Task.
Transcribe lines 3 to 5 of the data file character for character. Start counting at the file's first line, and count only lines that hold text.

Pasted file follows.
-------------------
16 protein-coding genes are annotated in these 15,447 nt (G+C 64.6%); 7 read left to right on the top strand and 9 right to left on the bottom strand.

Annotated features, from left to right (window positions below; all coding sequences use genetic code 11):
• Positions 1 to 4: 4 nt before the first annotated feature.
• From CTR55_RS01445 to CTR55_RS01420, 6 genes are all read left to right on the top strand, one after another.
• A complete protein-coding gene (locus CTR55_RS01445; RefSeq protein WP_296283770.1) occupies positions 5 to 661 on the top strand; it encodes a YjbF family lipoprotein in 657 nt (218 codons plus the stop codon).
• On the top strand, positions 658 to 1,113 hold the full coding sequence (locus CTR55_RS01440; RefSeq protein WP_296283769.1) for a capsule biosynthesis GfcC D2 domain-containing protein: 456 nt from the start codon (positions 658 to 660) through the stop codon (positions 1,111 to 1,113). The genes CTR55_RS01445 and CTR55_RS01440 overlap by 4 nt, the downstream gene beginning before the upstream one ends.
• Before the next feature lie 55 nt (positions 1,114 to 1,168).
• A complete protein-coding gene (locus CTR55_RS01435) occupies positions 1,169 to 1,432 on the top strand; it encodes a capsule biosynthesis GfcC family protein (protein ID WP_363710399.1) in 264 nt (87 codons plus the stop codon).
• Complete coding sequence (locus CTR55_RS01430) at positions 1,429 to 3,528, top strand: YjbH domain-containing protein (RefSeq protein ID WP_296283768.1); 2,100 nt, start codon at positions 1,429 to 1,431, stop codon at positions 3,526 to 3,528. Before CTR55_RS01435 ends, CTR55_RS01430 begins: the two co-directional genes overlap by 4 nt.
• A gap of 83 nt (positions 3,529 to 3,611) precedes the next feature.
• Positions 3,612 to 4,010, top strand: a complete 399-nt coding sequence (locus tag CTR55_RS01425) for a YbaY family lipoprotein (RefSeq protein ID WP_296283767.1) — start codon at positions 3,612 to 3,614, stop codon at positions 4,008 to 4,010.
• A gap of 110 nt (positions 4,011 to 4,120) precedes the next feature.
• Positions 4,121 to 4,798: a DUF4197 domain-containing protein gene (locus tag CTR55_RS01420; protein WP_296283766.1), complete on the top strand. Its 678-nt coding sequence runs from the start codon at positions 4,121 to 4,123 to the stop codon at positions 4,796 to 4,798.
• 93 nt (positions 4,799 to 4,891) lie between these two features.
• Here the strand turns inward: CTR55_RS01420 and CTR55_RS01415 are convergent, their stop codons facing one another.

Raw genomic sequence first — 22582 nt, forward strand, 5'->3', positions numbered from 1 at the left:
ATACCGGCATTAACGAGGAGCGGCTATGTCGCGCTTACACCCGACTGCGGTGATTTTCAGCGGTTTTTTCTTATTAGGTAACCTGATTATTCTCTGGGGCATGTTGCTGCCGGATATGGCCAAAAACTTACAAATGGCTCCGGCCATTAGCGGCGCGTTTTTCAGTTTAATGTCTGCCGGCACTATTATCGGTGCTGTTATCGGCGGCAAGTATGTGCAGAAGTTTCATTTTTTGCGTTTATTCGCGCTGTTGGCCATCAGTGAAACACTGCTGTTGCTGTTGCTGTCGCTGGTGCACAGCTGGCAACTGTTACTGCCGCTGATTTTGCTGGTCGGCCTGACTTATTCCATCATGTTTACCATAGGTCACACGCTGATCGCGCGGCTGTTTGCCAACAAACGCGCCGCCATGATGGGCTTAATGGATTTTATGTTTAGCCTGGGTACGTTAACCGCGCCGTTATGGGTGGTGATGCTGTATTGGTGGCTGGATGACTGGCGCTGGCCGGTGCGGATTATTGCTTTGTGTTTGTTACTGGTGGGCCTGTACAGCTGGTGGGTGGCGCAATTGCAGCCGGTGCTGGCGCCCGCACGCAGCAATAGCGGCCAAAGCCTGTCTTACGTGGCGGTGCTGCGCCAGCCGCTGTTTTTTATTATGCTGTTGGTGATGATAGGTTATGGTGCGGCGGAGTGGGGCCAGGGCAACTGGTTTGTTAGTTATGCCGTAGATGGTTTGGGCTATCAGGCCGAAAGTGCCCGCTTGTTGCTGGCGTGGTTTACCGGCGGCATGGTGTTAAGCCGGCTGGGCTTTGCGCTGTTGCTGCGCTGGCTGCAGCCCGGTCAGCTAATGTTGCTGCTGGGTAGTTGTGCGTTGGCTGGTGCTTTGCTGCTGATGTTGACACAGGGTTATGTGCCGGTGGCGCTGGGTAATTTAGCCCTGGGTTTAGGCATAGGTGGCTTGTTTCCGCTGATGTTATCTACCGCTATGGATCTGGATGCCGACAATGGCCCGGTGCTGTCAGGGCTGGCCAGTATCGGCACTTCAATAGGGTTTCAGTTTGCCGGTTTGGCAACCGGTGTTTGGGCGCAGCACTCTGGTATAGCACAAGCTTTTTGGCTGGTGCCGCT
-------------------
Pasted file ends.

• Positions 1 to 4: 4 nt before the first annotated feature.
• From CTR55_RS01445 to CTR55_RS01420, 6 genes are all read left to right on the top strand, one after another.
• A complete protein-coding gene (locus CTR55_RS01445; RefSeq protein WP_296283770.1) occupies positions 5 to 661 on the top strand; it encodes a YjbF family lipoprotein in 657 nt (218 codons plus the stop codon).